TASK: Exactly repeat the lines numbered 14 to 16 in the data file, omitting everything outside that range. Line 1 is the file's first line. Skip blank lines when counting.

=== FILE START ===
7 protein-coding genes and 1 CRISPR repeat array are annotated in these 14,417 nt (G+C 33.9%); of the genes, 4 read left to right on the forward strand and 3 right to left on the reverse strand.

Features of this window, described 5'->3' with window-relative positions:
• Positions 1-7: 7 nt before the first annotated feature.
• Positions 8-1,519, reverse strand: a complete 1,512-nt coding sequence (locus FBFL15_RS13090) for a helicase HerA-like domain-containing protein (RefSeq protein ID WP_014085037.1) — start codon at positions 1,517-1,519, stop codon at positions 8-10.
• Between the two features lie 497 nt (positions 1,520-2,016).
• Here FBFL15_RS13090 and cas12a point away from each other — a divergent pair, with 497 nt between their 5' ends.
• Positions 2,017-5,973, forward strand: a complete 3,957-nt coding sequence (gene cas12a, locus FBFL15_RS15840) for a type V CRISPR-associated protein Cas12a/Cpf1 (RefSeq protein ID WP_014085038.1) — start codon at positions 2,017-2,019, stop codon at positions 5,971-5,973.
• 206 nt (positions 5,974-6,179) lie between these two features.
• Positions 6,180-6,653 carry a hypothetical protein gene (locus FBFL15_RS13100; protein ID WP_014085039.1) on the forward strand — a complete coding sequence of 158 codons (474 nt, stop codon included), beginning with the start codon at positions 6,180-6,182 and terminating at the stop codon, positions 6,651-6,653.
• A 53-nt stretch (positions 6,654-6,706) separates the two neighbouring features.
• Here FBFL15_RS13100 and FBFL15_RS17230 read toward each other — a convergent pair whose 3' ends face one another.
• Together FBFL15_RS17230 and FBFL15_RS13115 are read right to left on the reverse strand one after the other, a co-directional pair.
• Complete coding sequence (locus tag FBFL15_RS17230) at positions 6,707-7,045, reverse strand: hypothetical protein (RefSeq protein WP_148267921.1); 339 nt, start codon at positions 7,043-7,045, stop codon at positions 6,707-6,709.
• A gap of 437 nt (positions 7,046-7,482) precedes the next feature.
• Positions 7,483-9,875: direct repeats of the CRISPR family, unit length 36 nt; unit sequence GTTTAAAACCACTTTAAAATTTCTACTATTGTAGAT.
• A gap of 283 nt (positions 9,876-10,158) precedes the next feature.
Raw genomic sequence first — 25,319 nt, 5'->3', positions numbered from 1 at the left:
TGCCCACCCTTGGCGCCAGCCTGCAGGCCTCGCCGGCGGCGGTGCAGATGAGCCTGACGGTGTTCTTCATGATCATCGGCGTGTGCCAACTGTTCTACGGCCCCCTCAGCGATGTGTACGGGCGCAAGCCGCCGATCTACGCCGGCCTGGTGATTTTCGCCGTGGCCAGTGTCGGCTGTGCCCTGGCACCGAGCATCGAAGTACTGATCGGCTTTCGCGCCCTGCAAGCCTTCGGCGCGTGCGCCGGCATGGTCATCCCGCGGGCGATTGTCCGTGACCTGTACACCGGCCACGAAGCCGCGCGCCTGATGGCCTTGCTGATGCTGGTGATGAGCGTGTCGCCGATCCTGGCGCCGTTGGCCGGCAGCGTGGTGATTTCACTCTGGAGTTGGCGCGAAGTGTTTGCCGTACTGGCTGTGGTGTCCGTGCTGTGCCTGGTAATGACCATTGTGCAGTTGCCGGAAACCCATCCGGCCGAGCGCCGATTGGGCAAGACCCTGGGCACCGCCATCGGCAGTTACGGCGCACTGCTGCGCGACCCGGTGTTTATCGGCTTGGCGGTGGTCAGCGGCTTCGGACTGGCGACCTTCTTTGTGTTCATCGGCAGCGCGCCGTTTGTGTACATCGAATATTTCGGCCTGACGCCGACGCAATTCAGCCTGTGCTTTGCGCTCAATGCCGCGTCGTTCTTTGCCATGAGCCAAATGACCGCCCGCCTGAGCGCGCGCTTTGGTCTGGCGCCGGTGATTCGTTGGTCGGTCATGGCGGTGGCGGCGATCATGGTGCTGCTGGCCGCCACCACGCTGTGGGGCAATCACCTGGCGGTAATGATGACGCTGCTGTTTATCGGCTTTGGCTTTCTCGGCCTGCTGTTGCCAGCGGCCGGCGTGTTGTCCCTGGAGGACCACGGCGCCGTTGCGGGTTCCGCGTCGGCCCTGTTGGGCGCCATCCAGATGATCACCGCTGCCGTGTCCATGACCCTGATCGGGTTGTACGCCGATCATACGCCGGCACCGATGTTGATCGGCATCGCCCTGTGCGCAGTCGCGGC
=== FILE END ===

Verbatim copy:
• A gap of 437 nt (positions 7,046-7,482) precedes the next feature.
• Positions 7,483-9,875: direct repeats of the CRISPR family, unit length 36 nt; unit sequence GTTTAAAACCACTTTAAAATTTCTACTATTGTAGAT.
• A gap of 283 nt (positions 9,876-10,158) precedes the next feature.